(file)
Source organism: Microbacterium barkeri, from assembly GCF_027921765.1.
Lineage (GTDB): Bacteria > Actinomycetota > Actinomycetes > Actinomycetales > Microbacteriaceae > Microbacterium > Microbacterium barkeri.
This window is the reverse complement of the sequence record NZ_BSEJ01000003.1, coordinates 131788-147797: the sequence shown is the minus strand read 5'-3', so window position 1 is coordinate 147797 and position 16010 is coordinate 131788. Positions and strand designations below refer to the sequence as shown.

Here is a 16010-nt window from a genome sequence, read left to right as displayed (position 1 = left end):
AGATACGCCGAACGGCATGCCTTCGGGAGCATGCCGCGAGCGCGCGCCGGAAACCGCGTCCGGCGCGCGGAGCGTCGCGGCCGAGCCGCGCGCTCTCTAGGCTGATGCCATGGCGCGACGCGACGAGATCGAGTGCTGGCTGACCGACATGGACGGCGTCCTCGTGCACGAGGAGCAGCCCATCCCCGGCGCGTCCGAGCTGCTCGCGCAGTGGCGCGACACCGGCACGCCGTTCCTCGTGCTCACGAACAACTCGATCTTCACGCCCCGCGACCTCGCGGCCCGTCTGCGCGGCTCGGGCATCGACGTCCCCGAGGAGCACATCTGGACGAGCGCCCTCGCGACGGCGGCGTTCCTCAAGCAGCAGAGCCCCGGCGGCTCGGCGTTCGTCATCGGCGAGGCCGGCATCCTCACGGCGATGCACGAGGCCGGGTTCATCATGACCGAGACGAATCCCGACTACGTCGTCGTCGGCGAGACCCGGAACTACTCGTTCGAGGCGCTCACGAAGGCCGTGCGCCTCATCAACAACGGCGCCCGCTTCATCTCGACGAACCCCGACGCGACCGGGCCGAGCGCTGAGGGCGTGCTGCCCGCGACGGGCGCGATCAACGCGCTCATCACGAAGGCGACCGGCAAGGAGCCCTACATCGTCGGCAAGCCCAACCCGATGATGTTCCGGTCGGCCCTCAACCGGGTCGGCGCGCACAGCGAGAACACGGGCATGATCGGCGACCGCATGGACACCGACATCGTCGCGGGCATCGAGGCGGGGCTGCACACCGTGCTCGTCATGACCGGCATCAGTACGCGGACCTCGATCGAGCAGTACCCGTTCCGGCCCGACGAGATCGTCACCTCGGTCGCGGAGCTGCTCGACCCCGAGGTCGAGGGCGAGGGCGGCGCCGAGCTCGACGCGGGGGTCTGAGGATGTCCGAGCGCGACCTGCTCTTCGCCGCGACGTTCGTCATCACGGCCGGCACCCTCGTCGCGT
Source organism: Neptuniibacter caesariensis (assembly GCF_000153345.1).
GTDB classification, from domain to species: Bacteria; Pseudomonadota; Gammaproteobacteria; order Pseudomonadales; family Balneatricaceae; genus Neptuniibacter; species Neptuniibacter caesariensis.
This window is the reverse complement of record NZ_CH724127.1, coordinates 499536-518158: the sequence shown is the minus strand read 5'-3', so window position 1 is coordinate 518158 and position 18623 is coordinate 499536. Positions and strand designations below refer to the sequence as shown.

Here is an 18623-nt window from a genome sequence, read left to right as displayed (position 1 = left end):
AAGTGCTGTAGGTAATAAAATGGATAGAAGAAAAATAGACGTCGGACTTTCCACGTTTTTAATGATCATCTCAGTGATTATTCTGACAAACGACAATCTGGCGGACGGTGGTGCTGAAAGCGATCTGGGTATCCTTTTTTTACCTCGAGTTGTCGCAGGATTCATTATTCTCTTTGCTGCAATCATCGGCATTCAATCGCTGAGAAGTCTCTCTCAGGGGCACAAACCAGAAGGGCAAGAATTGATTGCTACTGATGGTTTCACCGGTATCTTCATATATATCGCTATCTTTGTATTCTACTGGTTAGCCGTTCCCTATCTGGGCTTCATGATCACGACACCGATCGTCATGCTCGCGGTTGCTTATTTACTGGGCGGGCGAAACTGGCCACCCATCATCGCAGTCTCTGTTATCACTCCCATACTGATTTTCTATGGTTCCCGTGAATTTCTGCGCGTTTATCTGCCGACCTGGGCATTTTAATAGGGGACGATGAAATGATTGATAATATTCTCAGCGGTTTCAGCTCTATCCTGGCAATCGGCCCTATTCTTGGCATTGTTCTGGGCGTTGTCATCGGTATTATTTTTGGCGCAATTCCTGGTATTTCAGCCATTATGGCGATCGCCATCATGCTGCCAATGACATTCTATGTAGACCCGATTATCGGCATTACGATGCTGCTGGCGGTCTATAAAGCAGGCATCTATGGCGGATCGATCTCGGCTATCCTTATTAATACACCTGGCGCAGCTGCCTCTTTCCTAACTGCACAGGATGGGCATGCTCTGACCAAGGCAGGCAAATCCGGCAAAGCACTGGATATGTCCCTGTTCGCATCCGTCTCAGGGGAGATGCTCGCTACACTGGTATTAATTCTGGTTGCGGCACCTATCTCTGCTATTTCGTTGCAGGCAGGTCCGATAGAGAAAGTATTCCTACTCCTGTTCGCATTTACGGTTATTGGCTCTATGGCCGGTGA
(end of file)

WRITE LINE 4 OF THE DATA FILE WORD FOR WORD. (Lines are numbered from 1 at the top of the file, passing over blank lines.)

Here is a 16010-nt window from a genome sequence, read left to right as displayed (position 1 = left end):